What If the Survivor You Need to Believe Is ... You?

What If the Survivor You Need to Believe Is ... You?


Disbelieving ourselves only sustains our suffering.

Electrifying the national news and social media lately has been the topic of trauma — and those who undergo it, survive it, remember it, reveal it, exist with its aftereffects and/or are believed.

The trouble with trauma in this pics-or-it-didn't-happen, everything's-recorded era is the paucity of "proof." Potentially traumatic incidents tend to happen in secret, mainly because traumatizers want no witnesses.

Sure, some traumas are public: Earthquakes. Wars. Smaller in scale but still entailing audiences: being verbally abused by coaches or teachers in packed classrooms or locker rooms. Such experiences can be searing. But finding supporters — and believers — after suffering more or less public pain is relatively easy.

Most trauma occurs behind closed doors. One-on-one, enforcing a steep power inequity in which victims feel helpless, hopeless, worthless — hating themselves for "letting this happen to me," which is just what traumatizers want.

This dynamic applies not only to sexual trauma but also to other kinds — as we who were humiliated, cussed at, spanked or worse for mildly misbehaving, talking back, or not cleaning our rooms well know.

In such cases, maybe our traumatizers thought they had the best intentions, believed they were teaching us important lessons, hurting us only for our "own good" — just as certain demented rapists actually think that no means yes.

Trauma cannot be measured with sophisticated instruments, detected with some high-tech dye, or retro-filmed for all to see via some as-yet-uninvented time-traveling camera that records past events, even in the dark.

Whether our traumas happened in bedrooms or barns or big-box stores, they scarred us. While writing a book about low self-esteem, I came to see the close connection between it and trauma, especially childhood trauma that occurred before its victims had solid senses of self.

Being systematically terrified by those with power over us, particularly those we loved and trusted, made us believe that whatever happened to us was our fault, that we had asked for it, that we were bad. This belief crystallized in our still-growing hearts and minds.

That's why, years later, rather than say that we were traumatized, rather than say we have survived, we tend to instead blame ourselves for "faults" and "flaws" that are aftereffects of trauma — which we refuse to call trauma, because it happened to us.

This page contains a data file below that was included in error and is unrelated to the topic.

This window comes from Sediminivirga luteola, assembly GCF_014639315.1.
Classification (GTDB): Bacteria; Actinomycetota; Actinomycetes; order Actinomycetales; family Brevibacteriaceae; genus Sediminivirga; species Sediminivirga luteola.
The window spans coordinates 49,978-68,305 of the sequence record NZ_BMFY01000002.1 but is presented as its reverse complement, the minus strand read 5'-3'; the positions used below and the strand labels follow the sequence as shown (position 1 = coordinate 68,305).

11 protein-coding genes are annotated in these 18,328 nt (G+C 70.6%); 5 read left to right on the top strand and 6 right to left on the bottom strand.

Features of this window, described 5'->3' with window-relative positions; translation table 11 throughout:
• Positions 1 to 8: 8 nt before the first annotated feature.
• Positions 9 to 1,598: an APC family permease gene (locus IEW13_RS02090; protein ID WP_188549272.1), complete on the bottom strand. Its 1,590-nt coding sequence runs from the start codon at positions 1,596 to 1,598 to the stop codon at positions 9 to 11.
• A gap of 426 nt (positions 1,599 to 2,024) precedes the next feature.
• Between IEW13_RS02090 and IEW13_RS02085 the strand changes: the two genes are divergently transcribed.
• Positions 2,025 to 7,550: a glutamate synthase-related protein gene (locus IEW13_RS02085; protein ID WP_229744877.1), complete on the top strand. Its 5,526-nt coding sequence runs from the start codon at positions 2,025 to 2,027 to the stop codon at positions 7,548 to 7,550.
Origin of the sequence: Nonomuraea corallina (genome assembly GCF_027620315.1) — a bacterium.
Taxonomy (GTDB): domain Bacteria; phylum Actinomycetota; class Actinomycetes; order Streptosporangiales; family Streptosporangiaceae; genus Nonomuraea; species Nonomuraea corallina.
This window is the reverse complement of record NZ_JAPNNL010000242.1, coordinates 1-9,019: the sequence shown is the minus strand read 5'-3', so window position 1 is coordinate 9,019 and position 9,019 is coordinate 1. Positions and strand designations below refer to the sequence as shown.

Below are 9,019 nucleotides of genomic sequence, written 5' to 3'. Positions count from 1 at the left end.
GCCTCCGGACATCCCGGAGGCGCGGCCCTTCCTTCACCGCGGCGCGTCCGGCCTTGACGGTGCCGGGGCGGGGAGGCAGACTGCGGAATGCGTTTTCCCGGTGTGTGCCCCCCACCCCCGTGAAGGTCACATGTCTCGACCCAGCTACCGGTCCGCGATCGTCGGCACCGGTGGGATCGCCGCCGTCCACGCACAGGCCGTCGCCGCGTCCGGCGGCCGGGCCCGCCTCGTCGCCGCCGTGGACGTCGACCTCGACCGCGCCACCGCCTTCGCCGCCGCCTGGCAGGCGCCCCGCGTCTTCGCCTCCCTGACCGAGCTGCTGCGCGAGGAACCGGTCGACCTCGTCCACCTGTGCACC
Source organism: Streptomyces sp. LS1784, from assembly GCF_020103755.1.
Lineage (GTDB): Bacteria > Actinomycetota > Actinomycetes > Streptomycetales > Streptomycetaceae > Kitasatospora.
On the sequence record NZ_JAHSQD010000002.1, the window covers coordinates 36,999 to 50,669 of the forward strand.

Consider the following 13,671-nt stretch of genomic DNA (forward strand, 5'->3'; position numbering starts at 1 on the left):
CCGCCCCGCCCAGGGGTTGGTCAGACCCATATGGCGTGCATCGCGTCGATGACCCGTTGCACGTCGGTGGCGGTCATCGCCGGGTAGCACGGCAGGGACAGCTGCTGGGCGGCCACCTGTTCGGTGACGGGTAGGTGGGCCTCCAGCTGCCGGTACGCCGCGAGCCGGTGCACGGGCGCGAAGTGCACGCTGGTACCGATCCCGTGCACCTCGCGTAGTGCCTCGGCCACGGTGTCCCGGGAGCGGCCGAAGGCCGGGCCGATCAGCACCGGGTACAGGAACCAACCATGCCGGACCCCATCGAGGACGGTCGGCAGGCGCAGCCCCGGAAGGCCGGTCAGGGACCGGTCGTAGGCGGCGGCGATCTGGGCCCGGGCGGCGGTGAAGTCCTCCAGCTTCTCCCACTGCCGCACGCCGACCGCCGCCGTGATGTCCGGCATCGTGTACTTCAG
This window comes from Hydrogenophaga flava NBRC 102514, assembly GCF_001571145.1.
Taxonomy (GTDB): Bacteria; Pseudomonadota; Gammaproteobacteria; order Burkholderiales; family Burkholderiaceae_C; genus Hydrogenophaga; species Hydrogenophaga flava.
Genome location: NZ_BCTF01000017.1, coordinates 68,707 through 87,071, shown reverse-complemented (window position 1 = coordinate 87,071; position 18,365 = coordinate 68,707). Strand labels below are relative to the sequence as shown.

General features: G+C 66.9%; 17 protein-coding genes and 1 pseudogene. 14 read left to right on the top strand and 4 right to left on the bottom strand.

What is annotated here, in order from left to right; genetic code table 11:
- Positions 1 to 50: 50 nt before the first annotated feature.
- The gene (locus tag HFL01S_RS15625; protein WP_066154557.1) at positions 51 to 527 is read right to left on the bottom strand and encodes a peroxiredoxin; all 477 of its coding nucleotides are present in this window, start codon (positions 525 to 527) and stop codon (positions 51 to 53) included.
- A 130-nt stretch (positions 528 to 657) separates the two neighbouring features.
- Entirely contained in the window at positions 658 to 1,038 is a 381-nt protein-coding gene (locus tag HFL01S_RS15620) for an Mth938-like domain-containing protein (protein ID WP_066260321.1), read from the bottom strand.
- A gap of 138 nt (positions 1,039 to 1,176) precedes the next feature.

Whether or not to believe others who say they were traumatized is now political. But to believe ourselves? We are our own snarkiest skeptics, harshest critics and deadliest enemies. Some of us would more likely believe bank robbers who proclaimed I'm innocent! while wearing masks and clasping sacks of cash in hands stained red by dye-packs before we believed ourselves proclaiming almost anything.

This is especially true if we haven't yet traced our self-hatred to its source: if we haven't yet realized how much of our adult lives is shaped by long-ago terrors we believed we might not survive.

Self-hatred trumps self-compassion, so we deny, dismiss and minimize our trauma by saying:

Other people have experienced worse things. Of course they have. But life is not a competition in which human sufferings are ranked in order of validity. If you hurt, you hurt — whether because of a harsh word or a hurricane.

I asked for it. We tell ourselves: I ignored warnings. Disobeyed. I was, thus am, nasty or dumb or whatever they said I was. This is how traumatizers want victims to think. We never asked to suffer. Pain was inflicted on us.

I should be over it by now. We tell ourselves that still being tormented by long-ago traumas proves that we are weak. No: We're survivors. But the same years others spent learning to be strong we spent learning to be scared.

Who would believe me, anyway? It was so long ago. Many would say they knew and loved my parents/priest/coach/classmate/ex. How dare I accuse those fine souls of harming me? Maybe our traumatizers meant well. Maybe not. But we know who did and said what to whom.

And we must start believing our own memories.

To disbelieve ourselves, to call our trauma anything but trauma, keeps unsolved the mystery of why we often feel fake, frozen, incomplete.

Disbelieving ourselves only sustains our suffering.

Every time we debate our inner critics over whether we were traumatized, then decide no despite glaring evidence otherwise, retraumatizes us. Even if no one else would believe us, we must.

Join Us on the Journey

Sign Up

Enjoying this content?

Get this article and many more delivered straight to your inbox weekly.